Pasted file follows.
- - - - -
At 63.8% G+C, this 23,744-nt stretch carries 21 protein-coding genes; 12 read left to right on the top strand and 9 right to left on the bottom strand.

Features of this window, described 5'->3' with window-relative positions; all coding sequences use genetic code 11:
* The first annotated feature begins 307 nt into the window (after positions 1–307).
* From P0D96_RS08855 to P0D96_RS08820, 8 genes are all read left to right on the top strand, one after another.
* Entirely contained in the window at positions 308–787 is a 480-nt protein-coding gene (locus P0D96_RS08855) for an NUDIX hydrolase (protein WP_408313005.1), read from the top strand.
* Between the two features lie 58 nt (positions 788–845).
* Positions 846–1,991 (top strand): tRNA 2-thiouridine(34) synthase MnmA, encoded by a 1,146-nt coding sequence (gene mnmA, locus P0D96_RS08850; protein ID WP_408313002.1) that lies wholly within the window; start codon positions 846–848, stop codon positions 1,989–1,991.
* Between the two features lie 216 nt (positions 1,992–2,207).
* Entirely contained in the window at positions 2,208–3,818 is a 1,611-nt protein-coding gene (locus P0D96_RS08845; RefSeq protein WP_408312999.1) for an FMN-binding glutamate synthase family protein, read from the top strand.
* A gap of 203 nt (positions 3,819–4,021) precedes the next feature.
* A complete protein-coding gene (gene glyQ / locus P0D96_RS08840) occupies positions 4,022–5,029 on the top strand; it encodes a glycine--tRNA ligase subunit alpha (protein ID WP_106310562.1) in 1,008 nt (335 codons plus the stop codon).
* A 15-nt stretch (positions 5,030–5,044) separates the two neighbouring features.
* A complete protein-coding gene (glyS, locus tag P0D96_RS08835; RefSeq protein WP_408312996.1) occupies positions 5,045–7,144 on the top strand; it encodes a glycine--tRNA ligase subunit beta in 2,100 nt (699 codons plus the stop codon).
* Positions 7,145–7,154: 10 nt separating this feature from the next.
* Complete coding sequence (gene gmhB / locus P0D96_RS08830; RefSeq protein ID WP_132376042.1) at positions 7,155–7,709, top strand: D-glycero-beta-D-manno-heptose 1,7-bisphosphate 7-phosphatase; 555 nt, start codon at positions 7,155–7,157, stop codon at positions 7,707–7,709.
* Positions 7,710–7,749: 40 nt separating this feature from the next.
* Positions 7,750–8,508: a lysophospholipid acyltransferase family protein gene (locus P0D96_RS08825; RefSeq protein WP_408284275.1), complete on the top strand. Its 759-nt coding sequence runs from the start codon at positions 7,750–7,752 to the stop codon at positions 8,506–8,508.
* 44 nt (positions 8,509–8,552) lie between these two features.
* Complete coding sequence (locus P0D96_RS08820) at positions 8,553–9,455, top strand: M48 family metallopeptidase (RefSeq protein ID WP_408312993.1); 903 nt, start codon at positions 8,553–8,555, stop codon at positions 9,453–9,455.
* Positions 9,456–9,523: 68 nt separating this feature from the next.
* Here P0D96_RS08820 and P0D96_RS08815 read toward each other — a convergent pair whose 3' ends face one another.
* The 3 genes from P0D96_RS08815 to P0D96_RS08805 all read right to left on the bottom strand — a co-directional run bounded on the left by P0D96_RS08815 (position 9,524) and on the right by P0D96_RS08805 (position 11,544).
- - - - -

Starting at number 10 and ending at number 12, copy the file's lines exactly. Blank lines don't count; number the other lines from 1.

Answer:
* A gap of 203 nt (positions 3,819–4,021) precedes the next feature.
* A complete protein-coding gene (gene glyQ / locus P0D96_RS08840) occupies positions 4,022–5,029 on the top strand; it encodes a glycine--tRNA ligase subunit alpha (protein ID WP_106310562.1) in 1,008 nt (335 codons plus the stop codon).
* A 15-nt stretch (positions 5,030–5,044) separates the two neighbouring features.